By Wyatt Goolsby
MIDLAND - In a region where oil and gas is king, another kind of energy is making a push in West Texas: Wind. A Texas company will soon set up shop in the Basin, and provide millions of dollars to our area. On Thursday, that company, Wind Energy Transmission Texas, unveiled their long-term plans in Midland.
"We'll be operating as high as Dickens County, and coming down as far south as Midland, little bit of Odessa, over to Glasscock, a lot of areas in between," Chad Wilbanks, with WETT, explained. "So, we're really excited to be out here."
On Thursday, there were plenty of new faces in downtown at the Midland Center. However, employees with WETT are making plans for their company to be around permanetly. For them, it's all about moving wind energy from turbines to the rest of the state.
"Texas is number one in wind energy development, but we have no way to transport clean, renewable energy throughout the state, and that's part of what we are doing out here in Midland," Wilbanks added.
The company won't build the turbines, but has millions in state money to create more than two thousand miles worth of transmission lines in Texas. Officials said they're not in competition with the Basin's oil and gas, but said they're goal is to make sure wind energy is an option.
"It provides clean, renewable energy across the state for everyone," Wilbanks said. "You're seeing right now, in Midland, you're seeing how hot it is. With the high energy demand that is across the state, new clean, renewable energy will allow for a relief of that high energy demand."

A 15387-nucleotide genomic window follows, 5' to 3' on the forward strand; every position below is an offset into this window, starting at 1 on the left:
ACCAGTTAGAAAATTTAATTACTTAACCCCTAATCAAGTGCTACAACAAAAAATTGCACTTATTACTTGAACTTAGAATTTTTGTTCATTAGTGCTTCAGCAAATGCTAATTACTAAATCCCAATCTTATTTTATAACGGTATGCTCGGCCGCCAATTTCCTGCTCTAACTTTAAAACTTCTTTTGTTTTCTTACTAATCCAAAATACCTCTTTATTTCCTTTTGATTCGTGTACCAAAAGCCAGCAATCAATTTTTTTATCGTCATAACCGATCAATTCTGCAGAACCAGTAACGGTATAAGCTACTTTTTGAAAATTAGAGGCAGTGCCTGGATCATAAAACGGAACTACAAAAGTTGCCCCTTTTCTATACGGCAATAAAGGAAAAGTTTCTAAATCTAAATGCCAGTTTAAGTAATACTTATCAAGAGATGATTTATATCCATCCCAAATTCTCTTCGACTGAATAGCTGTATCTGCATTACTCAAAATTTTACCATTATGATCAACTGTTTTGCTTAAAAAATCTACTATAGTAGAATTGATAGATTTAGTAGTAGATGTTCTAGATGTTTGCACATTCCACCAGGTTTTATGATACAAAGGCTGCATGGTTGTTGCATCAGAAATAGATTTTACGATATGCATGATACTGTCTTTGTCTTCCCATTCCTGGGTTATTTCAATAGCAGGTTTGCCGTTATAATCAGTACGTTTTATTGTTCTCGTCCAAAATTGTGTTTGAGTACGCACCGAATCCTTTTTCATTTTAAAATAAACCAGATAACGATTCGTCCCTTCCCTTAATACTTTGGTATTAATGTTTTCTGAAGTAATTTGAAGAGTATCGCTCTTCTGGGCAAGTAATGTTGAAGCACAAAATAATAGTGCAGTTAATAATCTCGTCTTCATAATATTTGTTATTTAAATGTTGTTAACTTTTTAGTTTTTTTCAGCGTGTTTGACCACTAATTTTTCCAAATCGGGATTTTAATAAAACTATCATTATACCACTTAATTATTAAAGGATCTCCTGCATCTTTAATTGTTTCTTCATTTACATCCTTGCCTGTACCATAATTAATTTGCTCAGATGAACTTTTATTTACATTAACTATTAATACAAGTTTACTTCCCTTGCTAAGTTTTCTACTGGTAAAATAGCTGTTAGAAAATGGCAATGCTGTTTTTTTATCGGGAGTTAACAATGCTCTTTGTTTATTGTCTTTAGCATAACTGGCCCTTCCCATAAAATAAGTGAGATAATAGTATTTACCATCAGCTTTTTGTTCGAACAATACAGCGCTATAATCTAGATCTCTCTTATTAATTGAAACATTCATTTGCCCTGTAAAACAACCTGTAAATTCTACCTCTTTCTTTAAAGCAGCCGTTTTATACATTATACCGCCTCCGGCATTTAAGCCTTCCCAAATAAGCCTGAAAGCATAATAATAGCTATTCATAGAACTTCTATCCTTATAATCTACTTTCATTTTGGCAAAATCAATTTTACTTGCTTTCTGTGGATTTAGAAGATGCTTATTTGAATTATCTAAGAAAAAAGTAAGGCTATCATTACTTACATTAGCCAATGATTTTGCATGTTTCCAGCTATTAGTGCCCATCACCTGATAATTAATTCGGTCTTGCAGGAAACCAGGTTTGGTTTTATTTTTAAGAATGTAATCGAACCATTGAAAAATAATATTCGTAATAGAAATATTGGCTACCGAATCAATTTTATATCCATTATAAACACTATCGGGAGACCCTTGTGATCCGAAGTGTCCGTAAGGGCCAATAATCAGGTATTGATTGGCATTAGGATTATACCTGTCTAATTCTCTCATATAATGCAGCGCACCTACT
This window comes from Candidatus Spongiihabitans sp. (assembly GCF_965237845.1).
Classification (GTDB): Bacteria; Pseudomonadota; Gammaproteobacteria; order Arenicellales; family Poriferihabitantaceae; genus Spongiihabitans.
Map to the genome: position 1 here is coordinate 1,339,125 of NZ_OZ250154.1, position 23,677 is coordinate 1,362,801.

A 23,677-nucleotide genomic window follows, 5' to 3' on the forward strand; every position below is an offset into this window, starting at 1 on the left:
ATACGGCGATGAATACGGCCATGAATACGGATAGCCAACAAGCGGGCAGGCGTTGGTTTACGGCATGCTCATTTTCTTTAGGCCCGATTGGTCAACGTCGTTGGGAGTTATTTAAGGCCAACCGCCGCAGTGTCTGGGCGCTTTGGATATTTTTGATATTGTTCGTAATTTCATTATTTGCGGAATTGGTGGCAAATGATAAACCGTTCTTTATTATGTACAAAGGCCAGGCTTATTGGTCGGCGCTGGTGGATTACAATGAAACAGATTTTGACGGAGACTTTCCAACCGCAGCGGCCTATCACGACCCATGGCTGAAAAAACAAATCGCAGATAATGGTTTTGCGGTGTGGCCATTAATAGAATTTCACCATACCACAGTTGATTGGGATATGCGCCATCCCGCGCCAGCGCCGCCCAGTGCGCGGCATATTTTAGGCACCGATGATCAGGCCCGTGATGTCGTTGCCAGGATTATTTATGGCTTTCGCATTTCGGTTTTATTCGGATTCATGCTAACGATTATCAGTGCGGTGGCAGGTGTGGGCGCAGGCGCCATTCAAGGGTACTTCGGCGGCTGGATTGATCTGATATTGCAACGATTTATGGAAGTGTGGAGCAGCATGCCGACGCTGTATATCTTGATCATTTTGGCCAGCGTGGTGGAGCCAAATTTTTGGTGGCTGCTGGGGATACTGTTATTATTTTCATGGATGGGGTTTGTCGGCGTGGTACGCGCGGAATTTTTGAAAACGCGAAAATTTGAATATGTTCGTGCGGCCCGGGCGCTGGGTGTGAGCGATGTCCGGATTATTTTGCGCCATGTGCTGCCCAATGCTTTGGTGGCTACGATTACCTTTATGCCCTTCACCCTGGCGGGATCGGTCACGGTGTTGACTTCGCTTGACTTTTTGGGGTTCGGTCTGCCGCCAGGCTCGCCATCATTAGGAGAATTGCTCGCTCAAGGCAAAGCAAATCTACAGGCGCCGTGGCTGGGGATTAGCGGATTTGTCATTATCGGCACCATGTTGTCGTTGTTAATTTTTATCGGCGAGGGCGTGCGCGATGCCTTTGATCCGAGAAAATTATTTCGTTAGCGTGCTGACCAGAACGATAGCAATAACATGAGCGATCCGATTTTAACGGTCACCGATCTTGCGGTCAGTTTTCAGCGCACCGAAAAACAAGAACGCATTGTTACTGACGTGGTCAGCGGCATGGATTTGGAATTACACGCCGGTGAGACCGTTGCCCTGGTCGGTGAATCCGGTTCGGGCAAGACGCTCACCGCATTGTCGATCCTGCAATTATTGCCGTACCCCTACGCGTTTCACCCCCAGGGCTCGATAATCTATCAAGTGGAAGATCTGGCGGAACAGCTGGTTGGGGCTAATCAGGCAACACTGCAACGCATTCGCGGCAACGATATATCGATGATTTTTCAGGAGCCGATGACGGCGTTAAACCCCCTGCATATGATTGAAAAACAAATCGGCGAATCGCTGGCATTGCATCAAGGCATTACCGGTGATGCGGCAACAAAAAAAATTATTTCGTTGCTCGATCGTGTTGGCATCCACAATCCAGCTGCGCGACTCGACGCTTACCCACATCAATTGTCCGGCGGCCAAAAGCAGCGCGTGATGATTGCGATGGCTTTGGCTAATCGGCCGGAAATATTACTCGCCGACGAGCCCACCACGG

So, what makes West Texas such a great spot for wind? Chief Meterologist Tom Tefertiller said there's a number of factors.
"The big thing is it's flat out here," Tefertiller said. "And we're backed up against mountains quite a bit to our west. So occassionally we will get good winds off of those mountains, moving from west to east. Also we're in a part of Texas where we are at a crossroads where all the weather systems are in place, so we get a good southeast winds sometimes, and we get a lot of fronts move off to our north and across."
In addition, he said wind turbines work well in parts of our region.
"We have a lot of raised flat areas like mesas, plateaus, and you can put a lot of windmills on those things and they can get you up higher where there's less affect of the drag, friction along the ground, so you get better wind if you go up about a hundred feet," Tefertiller said.
Company officials said it makes sense to set up shop in the Basin. While they're only in the early planning stages, they said they'll be doing business here for years to come.
Company officials said the last two days they've been in Midland and Big Spring. They plan to be back for more meetings in the Fall, with work starting next Spring.